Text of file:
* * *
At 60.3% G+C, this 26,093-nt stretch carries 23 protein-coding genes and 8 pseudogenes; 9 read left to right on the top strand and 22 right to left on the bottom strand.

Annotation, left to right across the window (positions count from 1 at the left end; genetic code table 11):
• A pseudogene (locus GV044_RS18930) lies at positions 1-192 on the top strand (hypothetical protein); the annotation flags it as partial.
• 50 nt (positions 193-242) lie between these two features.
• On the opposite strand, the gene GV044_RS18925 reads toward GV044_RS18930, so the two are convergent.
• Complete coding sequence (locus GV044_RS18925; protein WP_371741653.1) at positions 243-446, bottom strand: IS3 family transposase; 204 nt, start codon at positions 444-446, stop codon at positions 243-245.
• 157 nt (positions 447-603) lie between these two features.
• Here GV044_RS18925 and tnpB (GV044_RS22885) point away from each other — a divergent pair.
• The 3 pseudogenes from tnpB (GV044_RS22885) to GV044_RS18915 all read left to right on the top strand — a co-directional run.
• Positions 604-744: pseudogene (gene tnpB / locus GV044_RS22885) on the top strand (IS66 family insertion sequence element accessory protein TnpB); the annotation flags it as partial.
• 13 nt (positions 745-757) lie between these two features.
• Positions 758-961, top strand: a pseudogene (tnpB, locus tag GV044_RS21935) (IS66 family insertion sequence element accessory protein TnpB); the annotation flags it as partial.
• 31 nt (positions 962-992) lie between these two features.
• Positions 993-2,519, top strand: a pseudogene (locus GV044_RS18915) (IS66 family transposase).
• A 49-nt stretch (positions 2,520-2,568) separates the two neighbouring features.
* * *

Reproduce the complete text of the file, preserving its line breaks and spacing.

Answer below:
At 60.3% G+C, this 26,093-nt stretch carries 23 protein-coding genes and 8 pseudogenes; 9 read left to right on the top strand and 22 right to left on the bottom strand.

Annotation, left to right across the window (positions count from 1 at the left end; genetic code table 11):
• A pseudogene (locus GV044_RS18930) lies at positions 1-192 on the top strand (hypothetical protein); the annotation flags it as partial.
• 50 nt (positions 193-242) lie between these two features.
• On the opposite strand, the gene GV044_RS18925 reads toward GV044_RS18930, so the two are convergent.
• Complete coding sequence (locus GV044_RS18925; protein WP_371741653.1) at positions 243-446, bottom strand: IS3 family transposase; 204 nt, start codon at positions 444-446, stop codon at positions 243-245.
• 157 nt (positions 447-603) lie between these two features.
• Here GV044_RS18925 and tnpB (GV044_RS22885) point away from each other — a divergent pair.
• The 3 pseudogenes from tnpB (GV044_RS22885) to GV044_RS18915 all read left to right on the top strand — a co-directional run.
• Positions 604-744: pseudogene (gene tnpB / locus GV044_RS22885) on the top strand (IS66 family insertion sequence element accessory protein TnpB); the annotation flags it as partial.
• 13 nt (positions 745-757) lie between these two features.
• Positions 758-961, top strand: a pseudogene (tnpB, locus tag GV044_RS21935) (IS66 family insertion sequence element accessory protein TnpB); the annotation flags it as partial.
• 31 nt (positions 962-992) lie between these two features.
• Positions 993-2,519, top strand: a pseudogene (locus GV044_RS18915) (IS66 family transposase).
• A 49-nt stretch (positions 2,520-2,568) separates the two neighbouring features.